There are 630 long addition questions in this book which start easy and get progressively more difficult.
The workbook is A4, 56 pages containing questions and answers.
Research has shown that practice and repetition are key to securing numeracy (see website for details regarding repetition as a key step in learning and recall).
In this book the maths starts with two digit numbers and ends with numbers in the thousands. Suitable for ages 8 to 12 – from Primary School to the first year of Secondary School if further help is required with long addition:
Page 1 Example: 65 + 7
Page 15 Example: 164 + 187
Page 27 Example: 942 + 726
Page 42 Example: 8,916 + 6,945
I highly recommend a child doing two pages of this book every day especially during Easter, Summer and Christmas breaks to help secure numeracy while on long breaks from school.
There are many simple games which you can use to help build numeracy with your children. Here are a few ideas:
Racing Add Dice
It’s a race to fifty.
Each person rolls two dice then adds up the numbers. That’s their score. Write it down or keep track in your head if you can. The firsts person to fifty wins!
More Racing Add Dice
The same race as above but use three or four dice each for older children and the target is 101 or above.
A twist to Racing Add Dice is that you have to hit the exact target rather than just pass it.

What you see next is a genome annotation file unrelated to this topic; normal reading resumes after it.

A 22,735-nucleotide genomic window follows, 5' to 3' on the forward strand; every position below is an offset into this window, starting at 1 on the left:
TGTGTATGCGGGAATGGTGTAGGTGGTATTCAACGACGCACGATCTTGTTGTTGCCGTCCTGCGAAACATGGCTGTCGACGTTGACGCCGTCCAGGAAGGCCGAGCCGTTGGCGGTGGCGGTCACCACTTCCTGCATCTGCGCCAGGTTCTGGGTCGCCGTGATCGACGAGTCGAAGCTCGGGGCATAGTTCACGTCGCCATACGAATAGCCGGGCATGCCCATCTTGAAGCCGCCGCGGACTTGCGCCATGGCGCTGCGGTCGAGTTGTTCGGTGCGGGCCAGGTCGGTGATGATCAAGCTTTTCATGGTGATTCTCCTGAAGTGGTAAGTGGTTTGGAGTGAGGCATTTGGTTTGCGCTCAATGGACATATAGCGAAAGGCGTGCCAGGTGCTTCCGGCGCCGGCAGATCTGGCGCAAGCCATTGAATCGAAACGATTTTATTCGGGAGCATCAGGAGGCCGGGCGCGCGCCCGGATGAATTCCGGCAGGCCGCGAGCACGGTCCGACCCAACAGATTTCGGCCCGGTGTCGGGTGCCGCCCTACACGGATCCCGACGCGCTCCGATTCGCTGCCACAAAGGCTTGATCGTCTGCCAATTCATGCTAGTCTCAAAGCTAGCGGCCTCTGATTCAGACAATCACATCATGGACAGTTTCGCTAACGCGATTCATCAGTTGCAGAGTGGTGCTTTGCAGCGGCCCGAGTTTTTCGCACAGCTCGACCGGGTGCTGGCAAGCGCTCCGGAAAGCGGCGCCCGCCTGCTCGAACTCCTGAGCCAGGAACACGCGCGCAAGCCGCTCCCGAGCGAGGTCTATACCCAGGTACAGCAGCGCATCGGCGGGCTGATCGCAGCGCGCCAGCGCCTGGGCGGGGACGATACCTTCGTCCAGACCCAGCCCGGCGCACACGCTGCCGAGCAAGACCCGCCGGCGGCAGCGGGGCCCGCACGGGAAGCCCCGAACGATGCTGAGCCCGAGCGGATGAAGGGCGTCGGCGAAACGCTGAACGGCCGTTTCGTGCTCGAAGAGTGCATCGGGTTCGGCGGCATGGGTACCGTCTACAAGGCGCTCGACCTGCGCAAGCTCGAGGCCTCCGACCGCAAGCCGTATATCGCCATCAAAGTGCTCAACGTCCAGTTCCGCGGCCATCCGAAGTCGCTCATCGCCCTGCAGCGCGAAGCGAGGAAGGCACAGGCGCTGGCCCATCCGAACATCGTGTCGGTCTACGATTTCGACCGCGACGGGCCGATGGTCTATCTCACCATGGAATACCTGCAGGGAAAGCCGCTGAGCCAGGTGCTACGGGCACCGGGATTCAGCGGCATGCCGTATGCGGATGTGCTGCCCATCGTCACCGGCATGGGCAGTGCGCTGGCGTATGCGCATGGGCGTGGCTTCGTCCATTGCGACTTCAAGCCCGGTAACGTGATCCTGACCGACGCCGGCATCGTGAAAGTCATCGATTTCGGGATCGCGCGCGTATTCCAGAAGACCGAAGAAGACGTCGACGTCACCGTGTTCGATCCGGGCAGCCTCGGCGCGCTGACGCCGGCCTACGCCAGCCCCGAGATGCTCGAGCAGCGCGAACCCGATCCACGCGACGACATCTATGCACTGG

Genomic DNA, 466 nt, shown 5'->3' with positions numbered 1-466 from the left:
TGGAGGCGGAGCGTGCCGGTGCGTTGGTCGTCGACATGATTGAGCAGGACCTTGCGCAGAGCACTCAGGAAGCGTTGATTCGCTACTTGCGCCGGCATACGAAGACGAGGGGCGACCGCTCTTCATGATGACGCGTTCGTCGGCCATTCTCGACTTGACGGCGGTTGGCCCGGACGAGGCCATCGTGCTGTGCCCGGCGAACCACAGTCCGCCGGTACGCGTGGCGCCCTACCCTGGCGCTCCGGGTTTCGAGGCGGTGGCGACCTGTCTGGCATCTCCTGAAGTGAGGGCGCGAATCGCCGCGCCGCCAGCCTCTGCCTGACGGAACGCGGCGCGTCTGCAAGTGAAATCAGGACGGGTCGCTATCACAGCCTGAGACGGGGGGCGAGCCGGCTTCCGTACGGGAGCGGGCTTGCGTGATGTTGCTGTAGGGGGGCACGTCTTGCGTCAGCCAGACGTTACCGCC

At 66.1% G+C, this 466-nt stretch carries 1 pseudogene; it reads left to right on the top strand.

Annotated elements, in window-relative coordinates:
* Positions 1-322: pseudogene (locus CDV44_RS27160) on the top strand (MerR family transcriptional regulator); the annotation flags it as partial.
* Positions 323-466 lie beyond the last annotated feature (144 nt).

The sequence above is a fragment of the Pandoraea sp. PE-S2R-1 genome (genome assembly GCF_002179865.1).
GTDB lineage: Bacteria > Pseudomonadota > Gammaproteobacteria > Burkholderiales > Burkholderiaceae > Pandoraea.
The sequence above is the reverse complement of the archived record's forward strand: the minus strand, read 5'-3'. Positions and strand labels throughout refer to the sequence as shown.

Power Race Dice
Similar to above, except you multiple the numbers that come up on the dice. So if you roll a 3 and a 5, you’re at 15. The target should be bigger – e.g. 101 for a short game or 250 or above for a longer game.
Extreme Power Race Dice
As above, but with three or more dice – e.g. if you roll a 2, 3 and 4 that’s 2 x 3 x 4 = 24.
A Twist on the Race Game
Instead of adding your totals up, try taking them away.
For example if you roll a 2 and a 5 and are adding, that gives you 7, which you then take away from 101. The winner is the person who goes below zero first.
Equipment for the Dice Race Games
The beauty of these games is that all you need are a few dice and a pad of paper and a pencil.
As your children get more advance you can move to more complex games.
In my experience these games work well in the car, a cafe, on a plane or even at home when the wifi is down!